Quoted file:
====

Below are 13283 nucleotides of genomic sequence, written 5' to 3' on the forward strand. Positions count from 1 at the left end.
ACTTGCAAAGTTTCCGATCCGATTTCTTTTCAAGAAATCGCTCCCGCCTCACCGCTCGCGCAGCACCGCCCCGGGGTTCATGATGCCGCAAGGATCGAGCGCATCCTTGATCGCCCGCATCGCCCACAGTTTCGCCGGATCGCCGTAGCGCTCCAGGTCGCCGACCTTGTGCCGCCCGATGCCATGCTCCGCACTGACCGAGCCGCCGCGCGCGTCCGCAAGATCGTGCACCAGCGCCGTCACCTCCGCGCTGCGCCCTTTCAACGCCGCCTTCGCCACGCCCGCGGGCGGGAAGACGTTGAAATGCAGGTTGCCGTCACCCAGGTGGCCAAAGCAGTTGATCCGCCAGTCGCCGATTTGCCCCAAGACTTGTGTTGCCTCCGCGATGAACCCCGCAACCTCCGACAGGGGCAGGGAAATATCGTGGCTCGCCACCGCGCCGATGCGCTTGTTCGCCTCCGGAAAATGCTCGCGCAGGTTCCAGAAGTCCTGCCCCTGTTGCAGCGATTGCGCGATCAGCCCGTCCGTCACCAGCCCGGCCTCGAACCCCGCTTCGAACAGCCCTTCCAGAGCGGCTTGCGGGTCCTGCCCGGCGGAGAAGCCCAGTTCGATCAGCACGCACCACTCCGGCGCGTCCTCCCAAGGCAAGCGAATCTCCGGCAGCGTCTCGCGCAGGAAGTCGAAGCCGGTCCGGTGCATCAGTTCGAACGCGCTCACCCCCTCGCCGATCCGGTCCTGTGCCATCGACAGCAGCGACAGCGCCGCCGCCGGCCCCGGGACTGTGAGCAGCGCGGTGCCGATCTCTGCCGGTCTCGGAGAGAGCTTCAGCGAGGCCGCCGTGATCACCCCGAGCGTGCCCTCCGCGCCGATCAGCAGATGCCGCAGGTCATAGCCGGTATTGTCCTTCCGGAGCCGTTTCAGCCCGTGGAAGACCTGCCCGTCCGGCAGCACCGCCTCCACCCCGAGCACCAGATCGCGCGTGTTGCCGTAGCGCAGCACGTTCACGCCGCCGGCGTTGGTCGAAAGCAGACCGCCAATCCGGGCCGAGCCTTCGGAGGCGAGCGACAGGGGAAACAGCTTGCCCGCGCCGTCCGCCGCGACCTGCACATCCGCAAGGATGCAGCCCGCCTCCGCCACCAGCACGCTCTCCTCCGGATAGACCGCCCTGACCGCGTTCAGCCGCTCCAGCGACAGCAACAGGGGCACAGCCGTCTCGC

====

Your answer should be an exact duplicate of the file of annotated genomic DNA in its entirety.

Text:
Below are 13283 nucleotides of genomic sequence, written 5' to 3' on the forward strand. Positions count from 1 at the left end.
ACTTGCAAAGTTTCCGATCCGATTTCTTTTCAAGAAATCGCTCCCGCCTCACCGCTCGCGCAGCACCGCCCCGGGGTTCATGATGCCGCAAGGATCGAGCGCATCCTTGATCGCCCGCATCGCCCACAGTTTCGCCGGATCGCCGTAGCGCTCCAGGTCGCCGACCTTGTGCCGCCCGATGCCATGCTCCGCACTGACCGAGCCGCCGCGCGCGTCCGCAAGATCGTGCACCAGCGCCGTCACCTCCGCGCTGCGCCCTTTCAACGCCGCCTTCGCCACGCCCGCGGGCGGGAAGACGTTGAAATGCAGGTTGCCGTCACCCAGGTGGCCAAAGCAGTTGATCCGCCAGTCGCCGATTTGCCCCAAGACTTGTGTTGCCTCCGCGATGAACCCCGCAACCTCCGACAGGGGCAGGGAAATATCGTGGCTCGCCACCGCGCCGATGCGCTTGTTCGCCTCCGGAAAATGCTCGCGCAGGTTCCAGAAGTCCTGCCCCTGTTGCAGCGATTGCGCGATCAGCCCGTCCGTCACCAGCCCGGCCTCGAACCCCGCTTCGAACAGCCCTTCCAGAGCGGCTTGCGGGTCCTGCCCGGCGGAGAAGCCCAGTTCGATCAGCACGCACCACTCCGGCGCGTCCTCCCAAGGCAAGCGAATCTCCGGCAGCGTCTCGCGCAGGAAGTCGAAGCCGGTCCGGTGCATCAGTTCGAACGCGCTCACCCCCTCGCCGATCCGGTCCTGTGCCATCGACAGCAGCGACAGCGCCGCCGCCGGCCCCGGGACTGTGAGCAGCGCGGTGCCGATCTCTGCCGGTCTCGGAGAGAGCTTCAGCGAGGCCGCCGTGATCACCCCGAGCGTGCCCTCCGCGCCGATCAGCAGATGCCGCAGGTCATAGCCGGTATTGTCCTTCCGGAGCCGTTTCAGCCCGTGGAAGACCTGCCCGTCCGGCAGCACCGCCTCCACCCCGAGCACCAGATCGCGCGTGTTGCCGTAGCGCAGCACGTTCACGCCGCCGGCGTTGGTCGAAAGCAGACCGCCAATCCGGGCCGAGCCTTCGGAGGCGAGCGACAGGGGAAACAGCTTGCCCGCGCCGTCCGCCGCGACCTGCACATCCGCAAGGATGCAGCCCGCCTCCGCCACCAGCACGCTCTCCTCCGGATAGACCGCCCTGACCGCGTTCAGCCGCTCCAGCGACAGCAACAGGGGCACAGCCGTCTCGC